1. Production and Prices
2. Mortgages and Inflation
3. Iraq
4. 2008
5. Energy Briefs

1. Production and Prices

Oil prices remained volatile as fears of oil shortages alternated with fears of an impending recession depending on the news of the day. Starting at $88 on Monday, oil climbed to $95 at midweek only to close at $91.58 on Friday as bad economic reports accumulated.

The IEA calculates that world oil production increased by 55,000 b/d to 86.5 million because of increased production in Mexico, China, and Brazil. The Agency says OPEC production dropped by 180,000 b/d in November while Platts says there was a small increase. Higher production from Saudi Arabia and Iraq helped offset a temporary maintenance-related drop of 400,000 b/d in the UAE’s output. Iran and Kuwait boosted output by 50,000 b/d while Algeria, Libya, Nigeria and Qatar increased output by about 10,000. With the UAE back to full production in December, production could be still higher.

The IEA reports that commercial OECD stockpiles dropped by 22.4 million barrels in October. (The EIA says 16 million.) A sharp drop in European stockpiles led the decline. Preliminary indications suggest that a similar decline will take place in November. The EIA says it appears that US domestic oil consumption will increase by 0.4 percent in 2007 with gasoline increasing by 0.6 percent.

The EIA and a number of independent analysts are forecasting a slight drop in oil prices over the next few months. While the fundamental supply/demand balance remains tight and stockpiles continue to shrink, they cite increased OPEC production of 400,000 b/d in the 1st quarter, forecasts of warmer weather, and the increasing likelihood of a recession as reasons for this judgment.

2. Mortgages and Inflation

It now seems likely that the housing/mortgage/credit situation will play a central role in the peak oil story for years to come. Already a veritable avalanche of bad economic news competes daily with routine oil-related stories in determining the course of oil prices. Until recently, the OECD world seemed relatively immune to the inflationary pressures of $90 oil and $3 gasoline and, thanks to droughts and biofuels, soaring food prices — but that is changing.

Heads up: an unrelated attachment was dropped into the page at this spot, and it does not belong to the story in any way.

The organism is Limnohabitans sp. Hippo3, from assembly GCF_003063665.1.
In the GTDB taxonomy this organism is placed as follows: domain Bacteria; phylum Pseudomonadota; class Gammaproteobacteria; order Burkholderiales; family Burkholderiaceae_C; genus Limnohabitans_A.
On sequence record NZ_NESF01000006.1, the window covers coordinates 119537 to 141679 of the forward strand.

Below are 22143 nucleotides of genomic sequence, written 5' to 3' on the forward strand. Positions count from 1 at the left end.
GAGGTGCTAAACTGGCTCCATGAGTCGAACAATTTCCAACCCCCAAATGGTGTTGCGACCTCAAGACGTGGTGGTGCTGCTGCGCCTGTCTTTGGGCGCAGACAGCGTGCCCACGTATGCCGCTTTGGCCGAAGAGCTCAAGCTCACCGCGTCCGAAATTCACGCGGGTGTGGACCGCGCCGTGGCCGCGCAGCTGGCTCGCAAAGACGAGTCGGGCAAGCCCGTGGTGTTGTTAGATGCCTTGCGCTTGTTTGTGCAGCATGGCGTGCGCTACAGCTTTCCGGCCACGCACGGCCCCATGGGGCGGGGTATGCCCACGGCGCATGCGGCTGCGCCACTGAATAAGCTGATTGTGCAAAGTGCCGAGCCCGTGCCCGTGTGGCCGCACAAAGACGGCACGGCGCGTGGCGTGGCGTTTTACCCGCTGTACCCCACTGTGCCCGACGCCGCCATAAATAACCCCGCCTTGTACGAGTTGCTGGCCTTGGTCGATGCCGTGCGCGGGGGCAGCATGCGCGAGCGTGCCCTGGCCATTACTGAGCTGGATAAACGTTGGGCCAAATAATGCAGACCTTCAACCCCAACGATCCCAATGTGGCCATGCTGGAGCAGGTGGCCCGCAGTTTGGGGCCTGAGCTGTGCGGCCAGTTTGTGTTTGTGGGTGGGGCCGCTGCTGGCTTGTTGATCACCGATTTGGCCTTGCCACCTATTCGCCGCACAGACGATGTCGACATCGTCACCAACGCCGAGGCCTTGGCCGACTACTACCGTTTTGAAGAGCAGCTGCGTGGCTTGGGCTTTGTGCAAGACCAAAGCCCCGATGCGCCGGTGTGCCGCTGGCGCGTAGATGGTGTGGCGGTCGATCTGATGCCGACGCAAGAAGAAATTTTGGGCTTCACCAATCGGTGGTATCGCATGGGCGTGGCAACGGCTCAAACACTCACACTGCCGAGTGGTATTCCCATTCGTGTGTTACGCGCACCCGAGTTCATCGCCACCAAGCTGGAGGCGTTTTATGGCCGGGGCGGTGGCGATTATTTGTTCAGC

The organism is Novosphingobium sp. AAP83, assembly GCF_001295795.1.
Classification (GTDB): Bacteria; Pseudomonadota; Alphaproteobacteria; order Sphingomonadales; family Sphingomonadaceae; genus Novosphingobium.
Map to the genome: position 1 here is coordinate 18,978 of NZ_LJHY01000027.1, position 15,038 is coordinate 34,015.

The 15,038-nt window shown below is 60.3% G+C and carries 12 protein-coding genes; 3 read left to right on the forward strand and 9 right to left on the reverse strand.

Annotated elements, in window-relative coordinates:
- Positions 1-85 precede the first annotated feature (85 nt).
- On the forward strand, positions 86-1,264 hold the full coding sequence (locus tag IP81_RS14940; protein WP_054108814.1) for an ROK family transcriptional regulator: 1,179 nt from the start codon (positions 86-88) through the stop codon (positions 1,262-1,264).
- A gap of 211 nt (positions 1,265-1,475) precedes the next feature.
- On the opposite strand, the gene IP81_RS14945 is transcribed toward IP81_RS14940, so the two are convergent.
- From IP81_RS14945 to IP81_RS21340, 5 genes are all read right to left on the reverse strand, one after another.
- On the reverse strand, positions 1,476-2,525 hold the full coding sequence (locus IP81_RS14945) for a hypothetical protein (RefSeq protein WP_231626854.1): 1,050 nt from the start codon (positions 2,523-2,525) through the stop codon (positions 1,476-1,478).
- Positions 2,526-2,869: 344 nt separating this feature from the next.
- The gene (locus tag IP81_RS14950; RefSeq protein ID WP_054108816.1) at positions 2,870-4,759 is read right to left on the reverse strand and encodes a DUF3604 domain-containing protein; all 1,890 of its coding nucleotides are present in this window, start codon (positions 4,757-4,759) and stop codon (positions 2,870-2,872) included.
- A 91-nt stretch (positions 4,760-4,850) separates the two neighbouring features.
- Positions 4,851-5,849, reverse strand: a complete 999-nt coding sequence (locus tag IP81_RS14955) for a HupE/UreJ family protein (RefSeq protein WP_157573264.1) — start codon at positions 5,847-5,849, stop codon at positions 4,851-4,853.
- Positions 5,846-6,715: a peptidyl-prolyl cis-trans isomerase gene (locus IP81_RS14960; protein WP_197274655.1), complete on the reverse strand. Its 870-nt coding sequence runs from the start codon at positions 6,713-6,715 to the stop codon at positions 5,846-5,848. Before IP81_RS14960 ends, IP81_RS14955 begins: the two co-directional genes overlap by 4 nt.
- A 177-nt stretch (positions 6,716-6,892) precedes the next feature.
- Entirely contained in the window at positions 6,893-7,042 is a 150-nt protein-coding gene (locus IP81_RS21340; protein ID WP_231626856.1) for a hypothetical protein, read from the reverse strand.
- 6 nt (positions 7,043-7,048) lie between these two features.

The Federal Reserve’s actions to improve liquidity and stave off a recession have played a large part in the decline of the dollar and the consequent $25 surge in oil prices this fall. Record oil prices turned up in the inflation numbers last week with a vengeance as producer prices showed their steepest gain in 34 years. Inflation in Europe took a similar bounce. If oil-price-induced inflation continues much longer, the Fed is going to have to think long and hard about further interest rate cuts for the feedback loop of lower dollar, higher oil, more inflation will only make the situation worse.

In recent days, however, more ominous insights into the credit situation have emerged. As government efforts to restore liquidity seem to be making little progress, observers are suggesting that many of our financial institutions have taken on so many loans that have or soon will go bad that they are insolvent. To remedy a problem of this magnitude, housing prices will have to decrease by 30 percent to restore their normal relationship to incomes, and financial institutions will have to come clean as to the real extent of their potential losses.

This suggests it will take many years to stabilize the current credit situation and it will be very painful. It is clear that the peak oil is already inextricably involved with the credit situation just as peak oil is involved with global warming. It is a two-way street; rising oil prices from inadequate supplies will affect the credit-induced economic situation and serious economic problems will affect the demand for oil.

3. Iraq

The improving security situation in Iraq has led to a surprising increase of nearly 400,000 b/d in Iraq’s oil production, which Baghdad claims is now 2.5 million b/d. Exports are now approaching 2 million b/d which is above the pre-2003 levels. Nearly all of this increase is due to the opening of the Kirkuk-Ceyhan, Turkey pipeline that until recently had been closed by sabotage.

How long this situation remains is difficult to predict. Although extraordinary efforts are being made to protect the northern pipeline, there has been little letup in insurgent activities in northern Iraq. Last week three pylons on a power line sending electricity south to Baghdad were blown up. The Kurds vs.Turkey situation continues to fester with Turkish air strikes on Kurdish villages in Iraq last week. With a national oil law stalled in parliament, the Kurds are continuing to sign agreements with foreign oil companies, much to Baghdad’s displeasure.